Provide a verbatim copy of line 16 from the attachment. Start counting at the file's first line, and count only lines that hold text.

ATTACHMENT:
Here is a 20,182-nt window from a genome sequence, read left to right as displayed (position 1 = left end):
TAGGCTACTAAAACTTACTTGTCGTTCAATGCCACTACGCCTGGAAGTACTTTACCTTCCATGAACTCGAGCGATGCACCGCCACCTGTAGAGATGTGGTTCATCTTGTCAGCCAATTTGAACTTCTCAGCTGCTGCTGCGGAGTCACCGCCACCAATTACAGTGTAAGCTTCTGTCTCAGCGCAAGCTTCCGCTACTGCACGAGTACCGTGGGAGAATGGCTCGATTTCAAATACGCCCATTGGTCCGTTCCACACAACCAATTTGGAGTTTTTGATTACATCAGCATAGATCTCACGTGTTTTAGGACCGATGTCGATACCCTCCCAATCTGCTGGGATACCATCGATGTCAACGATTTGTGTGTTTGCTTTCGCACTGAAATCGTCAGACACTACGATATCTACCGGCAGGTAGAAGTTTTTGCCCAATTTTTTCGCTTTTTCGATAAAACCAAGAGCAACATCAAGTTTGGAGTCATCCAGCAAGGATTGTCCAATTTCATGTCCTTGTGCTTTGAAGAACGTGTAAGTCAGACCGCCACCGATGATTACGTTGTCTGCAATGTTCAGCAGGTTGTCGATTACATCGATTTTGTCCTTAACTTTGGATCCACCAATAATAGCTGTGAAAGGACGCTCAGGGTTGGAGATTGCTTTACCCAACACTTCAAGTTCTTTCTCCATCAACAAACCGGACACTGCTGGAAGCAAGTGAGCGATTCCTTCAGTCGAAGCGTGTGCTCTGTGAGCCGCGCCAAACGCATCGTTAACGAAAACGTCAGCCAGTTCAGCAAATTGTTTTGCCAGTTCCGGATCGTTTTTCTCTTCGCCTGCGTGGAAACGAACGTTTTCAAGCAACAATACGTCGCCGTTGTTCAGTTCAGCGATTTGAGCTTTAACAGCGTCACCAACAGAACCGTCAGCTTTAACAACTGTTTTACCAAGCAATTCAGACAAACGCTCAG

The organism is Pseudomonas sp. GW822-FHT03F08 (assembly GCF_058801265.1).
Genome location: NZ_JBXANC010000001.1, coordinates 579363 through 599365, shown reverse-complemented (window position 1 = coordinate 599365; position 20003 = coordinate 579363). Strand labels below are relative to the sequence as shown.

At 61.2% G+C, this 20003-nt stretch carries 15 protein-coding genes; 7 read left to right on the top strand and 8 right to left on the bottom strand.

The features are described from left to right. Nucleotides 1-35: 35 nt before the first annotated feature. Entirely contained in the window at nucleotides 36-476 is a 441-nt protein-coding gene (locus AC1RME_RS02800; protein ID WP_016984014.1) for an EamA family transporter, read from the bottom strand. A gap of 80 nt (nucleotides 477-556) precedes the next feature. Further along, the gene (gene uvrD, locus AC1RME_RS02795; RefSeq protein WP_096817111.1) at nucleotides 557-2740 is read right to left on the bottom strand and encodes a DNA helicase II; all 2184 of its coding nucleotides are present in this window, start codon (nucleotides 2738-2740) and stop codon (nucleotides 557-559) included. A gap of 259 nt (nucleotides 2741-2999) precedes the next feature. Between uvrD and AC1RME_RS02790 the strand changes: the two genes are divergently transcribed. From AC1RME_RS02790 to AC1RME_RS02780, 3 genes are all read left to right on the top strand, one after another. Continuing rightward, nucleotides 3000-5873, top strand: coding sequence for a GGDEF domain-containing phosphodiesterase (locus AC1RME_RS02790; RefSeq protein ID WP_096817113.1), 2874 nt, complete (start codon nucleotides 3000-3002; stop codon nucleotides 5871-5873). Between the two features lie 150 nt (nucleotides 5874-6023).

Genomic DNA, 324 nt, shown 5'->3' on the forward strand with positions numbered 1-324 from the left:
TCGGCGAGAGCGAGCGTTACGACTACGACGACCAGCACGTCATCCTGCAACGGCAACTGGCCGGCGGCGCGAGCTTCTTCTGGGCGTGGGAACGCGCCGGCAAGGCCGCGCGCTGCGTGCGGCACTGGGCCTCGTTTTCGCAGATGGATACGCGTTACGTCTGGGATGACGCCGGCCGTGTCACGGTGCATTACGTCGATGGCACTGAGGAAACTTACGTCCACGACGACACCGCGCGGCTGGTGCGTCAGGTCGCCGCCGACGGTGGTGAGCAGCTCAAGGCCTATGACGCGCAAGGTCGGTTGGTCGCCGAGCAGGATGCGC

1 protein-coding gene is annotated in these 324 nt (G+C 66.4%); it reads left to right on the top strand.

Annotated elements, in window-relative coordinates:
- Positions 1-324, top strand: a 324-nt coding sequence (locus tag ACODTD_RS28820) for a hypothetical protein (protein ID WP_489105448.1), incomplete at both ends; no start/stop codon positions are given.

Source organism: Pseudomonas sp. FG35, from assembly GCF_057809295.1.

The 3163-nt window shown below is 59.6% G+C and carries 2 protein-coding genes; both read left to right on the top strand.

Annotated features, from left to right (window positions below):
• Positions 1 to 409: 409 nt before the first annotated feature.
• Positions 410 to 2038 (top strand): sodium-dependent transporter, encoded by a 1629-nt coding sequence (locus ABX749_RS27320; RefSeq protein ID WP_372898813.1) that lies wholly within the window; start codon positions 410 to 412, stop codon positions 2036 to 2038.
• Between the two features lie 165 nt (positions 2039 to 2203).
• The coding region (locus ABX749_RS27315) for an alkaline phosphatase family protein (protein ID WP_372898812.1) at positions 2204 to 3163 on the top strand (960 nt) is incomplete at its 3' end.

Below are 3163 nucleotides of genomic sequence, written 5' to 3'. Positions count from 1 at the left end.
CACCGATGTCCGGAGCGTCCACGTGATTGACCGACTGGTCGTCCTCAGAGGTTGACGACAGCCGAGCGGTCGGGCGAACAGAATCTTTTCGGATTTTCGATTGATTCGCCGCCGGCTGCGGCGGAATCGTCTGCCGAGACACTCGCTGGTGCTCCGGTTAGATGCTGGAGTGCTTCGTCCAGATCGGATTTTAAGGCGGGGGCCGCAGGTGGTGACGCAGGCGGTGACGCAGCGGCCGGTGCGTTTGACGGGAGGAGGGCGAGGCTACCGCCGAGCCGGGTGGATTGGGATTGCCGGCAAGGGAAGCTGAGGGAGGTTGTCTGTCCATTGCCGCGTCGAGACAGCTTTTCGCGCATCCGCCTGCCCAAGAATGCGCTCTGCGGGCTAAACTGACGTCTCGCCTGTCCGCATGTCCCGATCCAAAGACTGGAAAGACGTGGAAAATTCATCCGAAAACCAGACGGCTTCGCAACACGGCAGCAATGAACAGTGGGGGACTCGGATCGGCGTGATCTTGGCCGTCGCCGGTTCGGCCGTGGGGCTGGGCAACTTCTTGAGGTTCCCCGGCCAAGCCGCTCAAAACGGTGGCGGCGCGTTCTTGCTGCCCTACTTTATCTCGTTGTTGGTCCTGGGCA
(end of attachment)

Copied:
• Positions 410 to 2038 (top strand): sodium-dependent transporter, encoded by a 1629-nt coding sequence (locus ABX749_RS27320; RefSeq protein ID WP_372898813.1) that lies wholly within the window; start codon positions 410 to 412, stop codon positions 2036 to 2038.